by James DeChene
A number of good news items this week helps offset the crummy weather, including Ashland announcing they will be moving their headquarters from Kentucky to Delaware. Also in the news was a group, Capital Ideas, ranking Delaware first in innovation among the 50 states due to the high numbers of innovation patents awarded to Delaware businesses, at a rate of 20 utility patents per 1,000 people. It should come as no surprise that DuPont’s presence in Delaware is a leading reason for our ranking.
Good news this week if you live in Sussex County and you have a computer. Gov. John Carney on Tuesday announced a state initiative to partner with the private sector to bring broadband wireless Internet to underserved areas of rural Kent and Sussex counties.
News of developing the AstraZeneca site on Rt. 202 was welcomed this week. Featuring a mixed use of apartments, shops, restaurants, office space and a hotel, the project has the potential to breathe life back into the corridor, and coupled with the proposed development at 202 and Silverside Road, a lot of new opportunities for businesses to expand or relocate are on the horizon.
Lastly, it was announced that Damian DeStefano will be the new head of the Division of Small Business. You may remember Damian as Governor Markell’s economic development policy advisor. It will be good to work with him again in his new role.
Contributed by DSCC Member Adesis
Adesis, Inc., a wholly-owned subsidiary of Universal Display Corporation (Nasdaq: OLED), today announced that it will open a new suite of state-of-the-art laboratories in Delaware and expand its organic chemistry team and R&D programs. This additional footprint is expected to help drive growth opportunities in areas including next-generation OLED (organic light emitting diode) emitter and host materials and meet the growing demand for the Company’s custom organic synthesis, research & development, and specialty manufacturing services. Adesis also announced that it became a sponsor of Delaware Innovation Space (DISI) and joined its entrepreneurial innovation community. Working with DISI, Adesis signed an agreement for approximately 7,000 square feet of laboratory space at the Experimental Station in Wilmington, Delaware. The new suite of laboratories, which includes additional ancillary work and meeting space, is expected to augment Adesis’ on-going operations and recently-purchased 47,500 square feet headquarter building in New Castle.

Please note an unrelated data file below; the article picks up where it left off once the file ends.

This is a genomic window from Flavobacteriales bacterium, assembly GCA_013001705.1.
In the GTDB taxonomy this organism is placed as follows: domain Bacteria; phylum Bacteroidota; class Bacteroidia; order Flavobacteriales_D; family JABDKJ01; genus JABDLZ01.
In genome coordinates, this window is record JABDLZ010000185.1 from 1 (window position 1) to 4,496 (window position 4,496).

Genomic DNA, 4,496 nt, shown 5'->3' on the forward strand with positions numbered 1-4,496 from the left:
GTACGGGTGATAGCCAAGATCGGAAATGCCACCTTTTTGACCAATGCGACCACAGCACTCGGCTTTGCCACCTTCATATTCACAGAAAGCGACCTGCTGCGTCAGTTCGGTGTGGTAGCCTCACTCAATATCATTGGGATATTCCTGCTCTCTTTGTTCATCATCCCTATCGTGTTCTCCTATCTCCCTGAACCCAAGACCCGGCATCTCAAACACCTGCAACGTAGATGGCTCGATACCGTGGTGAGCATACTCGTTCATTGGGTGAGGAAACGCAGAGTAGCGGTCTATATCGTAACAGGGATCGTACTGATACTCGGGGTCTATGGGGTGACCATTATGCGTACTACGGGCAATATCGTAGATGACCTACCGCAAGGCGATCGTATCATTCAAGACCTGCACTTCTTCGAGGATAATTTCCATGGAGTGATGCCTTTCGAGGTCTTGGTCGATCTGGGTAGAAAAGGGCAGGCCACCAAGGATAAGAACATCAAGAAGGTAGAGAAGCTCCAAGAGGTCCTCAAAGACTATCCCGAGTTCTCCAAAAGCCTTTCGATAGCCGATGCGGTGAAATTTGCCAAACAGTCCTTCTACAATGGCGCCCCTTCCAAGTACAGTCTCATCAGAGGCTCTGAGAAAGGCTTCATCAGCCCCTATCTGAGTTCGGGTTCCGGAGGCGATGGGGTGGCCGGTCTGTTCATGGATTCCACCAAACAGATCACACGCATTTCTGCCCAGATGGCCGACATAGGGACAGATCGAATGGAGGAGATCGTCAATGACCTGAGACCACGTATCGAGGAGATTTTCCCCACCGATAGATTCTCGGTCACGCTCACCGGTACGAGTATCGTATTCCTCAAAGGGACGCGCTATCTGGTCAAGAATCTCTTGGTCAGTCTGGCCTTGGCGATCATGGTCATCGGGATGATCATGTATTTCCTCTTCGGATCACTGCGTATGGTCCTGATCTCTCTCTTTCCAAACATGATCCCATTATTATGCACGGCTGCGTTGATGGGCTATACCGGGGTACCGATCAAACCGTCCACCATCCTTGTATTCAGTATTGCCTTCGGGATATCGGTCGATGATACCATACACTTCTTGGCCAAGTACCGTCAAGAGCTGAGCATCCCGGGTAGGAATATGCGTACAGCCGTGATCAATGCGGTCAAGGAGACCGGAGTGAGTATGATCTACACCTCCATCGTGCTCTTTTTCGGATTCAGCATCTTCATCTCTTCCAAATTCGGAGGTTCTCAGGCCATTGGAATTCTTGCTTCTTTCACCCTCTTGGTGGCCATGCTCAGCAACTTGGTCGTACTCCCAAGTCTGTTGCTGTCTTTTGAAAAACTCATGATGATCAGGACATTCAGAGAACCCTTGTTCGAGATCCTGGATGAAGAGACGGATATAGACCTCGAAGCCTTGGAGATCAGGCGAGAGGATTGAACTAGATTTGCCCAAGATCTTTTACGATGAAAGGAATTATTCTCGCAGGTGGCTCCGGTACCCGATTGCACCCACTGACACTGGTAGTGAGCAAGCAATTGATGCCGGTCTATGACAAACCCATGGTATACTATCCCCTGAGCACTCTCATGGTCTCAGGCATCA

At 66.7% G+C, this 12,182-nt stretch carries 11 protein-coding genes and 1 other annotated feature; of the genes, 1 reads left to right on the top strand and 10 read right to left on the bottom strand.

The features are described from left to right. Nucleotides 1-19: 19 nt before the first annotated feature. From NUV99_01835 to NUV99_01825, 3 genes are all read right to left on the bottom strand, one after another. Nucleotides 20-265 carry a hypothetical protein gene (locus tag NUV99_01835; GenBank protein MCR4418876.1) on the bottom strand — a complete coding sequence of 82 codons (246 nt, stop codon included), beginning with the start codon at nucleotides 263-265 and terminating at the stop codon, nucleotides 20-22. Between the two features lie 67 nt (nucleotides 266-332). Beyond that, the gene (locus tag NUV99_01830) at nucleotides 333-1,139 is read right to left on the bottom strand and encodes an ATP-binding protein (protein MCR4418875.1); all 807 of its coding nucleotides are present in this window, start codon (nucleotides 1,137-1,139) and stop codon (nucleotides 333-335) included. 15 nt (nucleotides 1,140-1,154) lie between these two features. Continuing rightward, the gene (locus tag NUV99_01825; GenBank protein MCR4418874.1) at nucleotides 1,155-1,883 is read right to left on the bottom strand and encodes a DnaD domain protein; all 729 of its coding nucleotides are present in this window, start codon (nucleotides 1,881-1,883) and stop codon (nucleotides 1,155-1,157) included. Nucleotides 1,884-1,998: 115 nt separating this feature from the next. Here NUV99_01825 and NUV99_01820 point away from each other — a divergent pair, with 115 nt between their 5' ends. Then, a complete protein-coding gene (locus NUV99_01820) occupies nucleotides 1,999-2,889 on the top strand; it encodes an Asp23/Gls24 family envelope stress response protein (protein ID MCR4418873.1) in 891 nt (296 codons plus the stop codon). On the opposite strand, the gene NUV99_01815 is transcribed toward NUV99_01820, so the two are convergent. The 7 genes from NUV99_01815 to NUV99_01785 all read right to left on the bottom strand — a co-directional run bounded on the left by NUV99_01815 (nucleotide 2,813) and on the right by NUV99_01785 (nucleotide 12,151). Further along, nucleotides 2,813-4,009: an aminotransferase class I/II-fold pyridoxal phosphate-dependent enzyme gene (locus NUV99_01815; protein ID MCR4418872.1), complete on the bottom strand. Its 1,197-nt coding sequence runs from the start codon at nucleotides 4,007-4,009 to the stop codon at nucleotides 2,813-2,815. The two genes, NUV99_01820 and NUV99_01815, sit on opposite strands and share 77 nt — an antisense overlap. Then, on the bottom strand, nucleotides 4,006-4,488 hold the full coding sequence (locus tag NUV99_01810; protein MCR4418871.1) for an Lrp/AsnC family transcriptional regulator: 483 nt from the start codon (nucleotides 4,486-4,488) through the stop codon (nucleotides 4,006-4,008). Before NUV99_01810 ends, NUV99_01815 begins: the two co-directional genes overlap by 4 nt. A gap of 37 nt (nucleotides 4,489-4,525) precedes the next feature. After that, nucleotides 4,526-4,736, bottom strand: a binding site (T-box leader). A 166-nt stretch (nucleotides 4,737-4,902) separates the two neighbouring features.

“Delaware is home to a number of great chemical and manufacturing companies like Adesis, who are committed to making a world-class product with a great local workforce,” said U.S. Senator Christopher Coons (D-Del.). “I am delighted to see Adesis and their parent company UDC grow in Delaware as they expand their market reach and product offerings to more users around the world.”
“We are pleased to announce our expanding footprint and increased investment to further boost research, innovation and job opportunities in Delaware,” said Andrew Cottone, President of Adesis, Inc. “As a leading organic synthesis CRO (contract research organization), we are adding to and extending our discovery services and process development capacity for customers across the pharmaceutical, chemical, biomaterials, and catalysts industries. We are enhancing our productivity and effectiveness by streamlining the technology transfer and optimizing the workflow from basic research to specialty manufacturing. Furthermore, by co-locating in our New Castle headquarters and the Experimental Station, we believe that we are building a world-class technology and manufacturing hub to support our customers from innovation to commercialization.”